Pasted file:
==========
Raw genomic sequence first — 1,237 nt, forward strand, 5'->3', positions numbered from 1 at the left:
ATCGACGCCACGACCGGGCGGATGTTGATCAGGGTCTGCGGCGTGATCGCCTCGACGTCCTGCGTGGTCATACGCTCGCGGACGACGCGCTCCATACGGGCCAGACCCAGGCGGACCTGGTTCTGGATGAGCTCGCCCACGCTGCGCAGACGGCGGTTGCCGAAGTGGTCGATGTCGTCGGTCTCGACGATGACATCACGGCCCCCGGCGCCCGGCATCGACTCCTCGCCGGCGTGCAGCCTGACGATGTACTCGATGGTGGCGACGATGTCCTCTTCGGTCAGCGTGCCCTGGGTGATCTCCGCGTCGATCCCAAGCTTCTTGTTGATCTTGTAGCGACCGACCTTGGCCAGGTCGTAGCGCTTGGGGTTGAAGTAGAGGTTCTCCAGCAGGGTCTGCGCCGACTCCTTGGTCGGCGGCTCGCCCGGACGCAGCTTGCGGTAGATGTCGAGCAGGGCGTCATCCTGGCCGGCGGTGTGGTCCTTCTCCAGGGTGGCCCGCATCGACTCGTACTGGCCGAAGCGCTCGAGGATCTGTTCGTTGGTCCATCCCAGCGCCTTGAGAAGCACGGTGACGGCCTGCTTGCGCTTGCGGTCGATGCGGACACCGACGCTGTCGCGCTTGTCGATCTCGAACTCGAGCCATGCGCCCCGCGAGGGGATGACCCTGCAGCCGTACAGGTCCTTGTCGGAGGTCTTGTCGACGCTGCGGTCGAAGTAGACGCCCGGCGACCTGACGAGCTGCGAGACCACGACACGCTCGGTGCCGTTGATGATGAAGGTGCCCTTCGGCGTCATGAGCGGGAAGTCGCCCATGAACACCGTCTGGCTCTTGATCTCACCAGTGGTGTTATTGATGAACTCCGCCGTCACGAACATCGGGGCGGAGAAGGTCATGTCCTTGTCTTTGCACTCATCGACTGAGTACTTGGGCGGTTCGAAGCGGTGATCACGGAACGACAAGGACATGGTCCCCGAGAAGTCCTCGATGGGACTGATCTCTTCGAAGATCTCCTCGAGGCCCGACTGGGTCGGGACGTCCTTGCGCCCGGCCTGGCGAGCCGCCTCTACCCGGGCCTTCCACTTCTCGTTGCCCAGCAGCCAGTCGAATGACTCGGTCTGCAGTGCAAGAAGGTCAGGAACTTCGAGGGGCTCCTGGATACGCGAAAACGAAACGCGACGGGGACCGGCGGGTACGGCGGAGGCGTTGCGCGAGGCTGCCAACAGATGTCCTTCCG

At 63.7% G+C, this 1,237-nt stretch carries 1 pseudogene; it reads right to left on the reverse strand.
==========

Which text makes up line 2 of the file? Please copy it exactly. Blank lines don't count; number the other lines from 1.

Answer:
ATCGACGCCACGACCGGGCGGATGTTGATCAGGGTCTGCGGCGTGATCGCCTCGACGTCCTGCGTGGTCATACGCTCGCGGACGACGCGCTCCATACGGGCCAGACCCAGGCGGACCTGGTTCTGGATGAGCTCGCCCACGCTGCGCAGACGGCGGTTGCCGAAGTGGTCGATGTCGTCGGTCTCGACGATGACATCACGGCCCCCGGCGCCCGGCATCGACTCCTCGCCGGCGTGCAGCCTGACGATGTACTCGATGGTGGCGACGATGTCCTCTTCGGTCAGCGTGCCCTGGGTGATCTCCGCGTCGATCCCAAGCTTCTTGTTGATCTTGTAGCGACCGACCTTGGCCAGGTCGTAGCGCTTGGGGTTGAAGTAGAGGTTCTCCAGCAGGGTCTGCGCCGACTCCTTGGTCGGCGGCTCGCCCGGACGCAGCTTGCGGTAGATGTCGAGCAGGGCGTCATCCTGGCCGGCGGTGTGGTCCTTCTCCAGGGTGGCCCGCATCGACTCGTACTGGCCGAAGCGCTCGAGGATCTGTTCGTTGGTCCATCCCAGCGCCTTGAGAAGCACGGTGACGGCCTGCTTGCGCTTGCGGTCGATGCGGACACCGACGCTGTCGCGCTTGTCGATCTCGAACTCGAGCCATGCGCCCCGCGAGGGGATGACCCTGCAGCCGTACAGGTCCTTGTCGGAGGTCTTGTCGACGCTGCGGTCGAAGTAGACGCCCGGCGACCTGACGAGCTGCGAGACCACGACACGCTCGGTGCCGTTGATGATGAAGGTGCCCTTCGGCGTCATGAGCGGGAAGTCGCCCATGAACACCGTCTGGCTCTTGATCTCACCAGTGGTGTTATTGATGAACTCCGCCGTCACGAACATCGGGGCGGAGAAGGTCATGTCCTTGTCTTTGCACTCATCGACTGAGTACTTGGGCGGTTCGAAGCGGTGATCACGGAACGACAAGGACATGGTCCCCGAGAAGTCCTCGATGGGACTGATCTCTTCGAAGATCTCCTCGAGGCCCGACTGGGTCGGGACGTCCTTGCGCCCGGCCTGGCGAGCCGCCTCTACCCGGGCCTTCCACTTCTCGTTGCCCAGCAGCCAGTCGAATGACTCGGTCTGCAGTGCAAGAAGGTCAGGAACTTCGAGGGGCTCCTGGATACGCGAAAACGAAACGCGACGGGGACCGGCGGGTACGGCGGAGGCGTTGCGCGAGGCTGCCAACAGATGTCCTTCCG